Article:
Just as singing in the shower does not make me an opera singer, putting words on paper does not make me a poet. This is a reality I accept.
I am a scribbler of thoughts. And although I take great pains to shape my words in ways that capture what I am thinking and feeling, that recreate what it is I have seen – a striking sunset or the struggles of winter changing into spring – the truth is, I have limited abilities. I accept this as well.
I am but a chronicler of time’s minutiae. My words are a lens into a day’s happenings. I am no more than this; I am no less. In my capacity as chronicler, I am important and unimportant, consequential and inconsequential. I accept this, too.
But to be a poet! Were I a poet, I would write as Theodore Roethke:
Many arrivals make us live: the tree becoming
Green, a bird tipping the topmost bough,
A seed pushing itself beyond itself,
The mole making its way through darkest ground,
The worm, intrepid scholar of the soil —
Do these analogies perplex? A sky with clouds,
The motion of the moon, and waves at play,
A sea-wind pausing in a summer tree.
What does what it should do needs nothing more.
The body moves, though slowly, toward desire.
We come to something without knowing why.
Roethke, Theodore. “The Manifestation.” Collected Poems of Theodore Roethke. New York: Anchor Press/Doubleday, 1975.
Friday evening I walked the county road. Although the air was cold, the sun shone brilliantly in the sky. The fields to my east and west, bereft of snow, looked dark and wet. Ditches snaking across the cropland and edging the road remained ice-covered. Exiting an uncultivated field, a pair of wild turkeys dashed for cover in a neighboring woodlot. Canada geese sounded their alarm as I passed.
At St. Pauli Lutheran Church, where the ditch becomes precipitously deep and the culvert is buttressed by concrete bridgework, meltwater ran in narrow streams through openings in the ice. How many days would it be, I wondered, before the flowing water overwhelmed the ice? How long — minutes, hours, days — before spring finally broke free?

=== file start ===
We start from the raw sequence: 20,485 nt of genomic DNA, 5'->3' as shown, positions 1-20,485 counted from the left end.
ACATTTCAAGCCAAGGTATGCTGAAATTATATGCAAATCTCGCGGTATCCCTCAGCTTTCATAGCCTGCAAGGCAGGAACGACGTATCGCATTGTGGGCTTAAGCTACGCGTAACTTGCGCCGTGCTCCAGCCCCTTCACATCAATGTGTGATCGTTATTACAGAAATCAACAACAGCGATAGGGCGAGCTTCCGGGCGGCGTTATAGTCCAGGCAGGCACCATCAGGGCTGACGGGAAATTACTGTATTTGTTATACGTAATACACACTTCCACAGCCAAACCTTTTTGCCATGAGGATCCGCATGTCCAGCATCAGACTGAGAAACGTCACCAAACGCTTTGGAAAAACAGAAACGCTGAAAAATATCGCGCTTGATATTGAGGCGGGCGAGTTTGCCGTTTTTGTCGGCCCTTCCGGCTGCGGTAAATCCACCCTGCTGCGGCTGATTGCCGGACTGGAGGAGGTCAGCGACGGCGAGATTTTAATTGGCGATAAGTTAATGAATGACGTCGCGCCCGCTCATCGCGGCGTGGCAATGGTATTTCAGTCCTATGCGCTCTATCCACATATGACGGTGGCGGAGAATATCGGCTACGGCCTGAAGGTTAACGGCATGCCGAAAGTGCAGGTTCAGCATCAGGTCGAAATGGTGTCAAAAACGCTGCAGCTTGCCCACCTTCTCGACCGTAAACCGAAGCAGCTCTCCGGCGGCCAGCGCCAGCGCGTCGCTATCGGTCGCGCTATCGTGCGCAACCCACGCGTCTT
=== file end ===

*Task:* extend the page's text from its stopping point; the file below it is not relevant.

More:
Theodore Roethke wrote of this –
I shift on my rock, and I think:
Of the first trembling of a Michigan brook in April,
Over a lip of stone, the tiny rivulet;
And that wrist-thick cascade tumbling down a cleft rock,
Its spray holding a double rain-bow in early morning,
Small enough to be taken in, embraced, by two arms, —
Or the Tittebawasee, in the time between winter and spring,
When the ice melts along the edges in the early afternoon.
And the midchannel begins cracking and heaving from the pressure
The ice pulling high against the iron-bound spiles,
Gleaming, freezing hard again, creaking at midnight —
I long for the blast of dynamite,
The sudden sucking roar as the culvert loosens its debris of branches
Welter of tin cans, pails, old bird nests, a child’s shoe riding a log,
As the piled ice breaks away from the battered spiles,
And the whole river begins to move forward, its bridges shaking.
Roethke, Theodore. “Meditation at Oyster River.” Collected Poems of Theodore Roethke. New York: Anchor Press/Doubleday, 1975.
Such words! Such poetry! Roethke wrote, “We come to something without knowing why.”
And so I write:
Friday evening I walked the county road. Although the air was cold, the sun shone brilliantly in the sky. The fields to my east and west, bereft of snow, looked dark and wet….